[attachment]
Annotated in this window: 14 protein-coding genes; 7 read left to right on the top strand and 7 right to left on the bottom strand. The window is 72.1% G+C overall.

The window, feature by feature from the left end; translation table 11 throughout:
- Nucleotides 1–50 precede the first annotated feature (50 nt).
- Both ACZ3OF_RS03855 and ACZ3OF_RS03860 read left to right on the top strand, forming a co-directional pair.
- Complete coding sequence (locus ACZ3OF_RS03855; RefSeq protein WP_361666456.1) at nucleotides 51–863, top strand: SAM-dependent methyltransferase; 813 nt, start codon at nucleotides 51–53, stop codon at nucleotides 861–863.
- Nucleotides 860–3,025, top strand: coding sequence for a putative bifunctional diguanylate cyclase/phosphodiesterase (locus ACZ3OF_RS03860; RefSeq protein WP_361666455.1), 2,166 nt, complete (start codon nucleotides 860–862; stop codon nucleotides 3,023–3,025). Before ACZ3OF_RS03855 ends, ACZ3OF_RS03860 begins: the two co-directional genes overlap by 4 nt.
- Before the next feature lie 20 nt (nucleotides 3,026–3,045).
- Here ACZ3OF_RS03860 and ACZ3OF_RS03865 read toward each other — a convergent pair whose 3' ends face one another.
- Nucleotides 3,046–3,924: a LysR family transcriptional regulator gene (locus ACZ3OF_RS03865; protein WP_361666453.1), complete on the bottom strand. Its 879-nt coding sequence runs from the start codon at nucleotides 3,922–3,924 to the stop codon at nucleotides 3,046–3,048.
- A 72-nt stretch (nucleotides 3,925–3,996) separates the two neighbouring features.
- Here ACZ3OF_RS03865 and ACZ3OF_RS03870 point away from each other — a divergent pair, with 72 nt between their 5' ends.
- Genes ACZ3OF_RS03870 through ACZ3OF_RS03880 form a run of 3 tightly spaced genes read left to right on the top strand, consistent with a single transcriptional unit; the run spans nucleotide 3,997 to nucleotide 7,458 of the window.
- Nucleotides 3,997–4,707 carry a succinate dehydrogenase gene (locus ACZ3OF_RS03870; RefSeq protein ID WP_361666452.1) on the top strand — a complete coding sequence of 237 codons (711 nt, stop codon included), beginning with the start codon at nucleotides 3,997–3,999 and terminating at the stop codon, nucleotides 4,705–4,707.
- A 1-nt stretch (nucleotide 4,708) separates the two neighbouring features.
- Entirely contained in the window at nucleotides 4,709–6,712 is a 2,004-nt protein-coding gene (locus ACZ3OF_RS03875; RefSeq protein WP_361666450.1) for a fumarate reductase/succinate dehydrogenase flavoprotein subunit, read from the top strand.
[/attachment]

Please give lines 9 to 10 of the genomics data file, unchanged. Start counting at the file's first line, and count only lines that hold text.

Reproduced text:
- Nucleotides 3,046–3,924: a LysR family transcriptional regulator gene (locus ACZ3OF_RS03865; protein WP_361666453.1), complete on the bottom strand. Its 879-nt coding sequence runs from the start codon at nucleotides 3,922–3,924 to the stop codon at nucleotides 3,046–3,048.
- A 72-nt stretch (nucleotides 3,925–3,996) separates the two neighbouring features.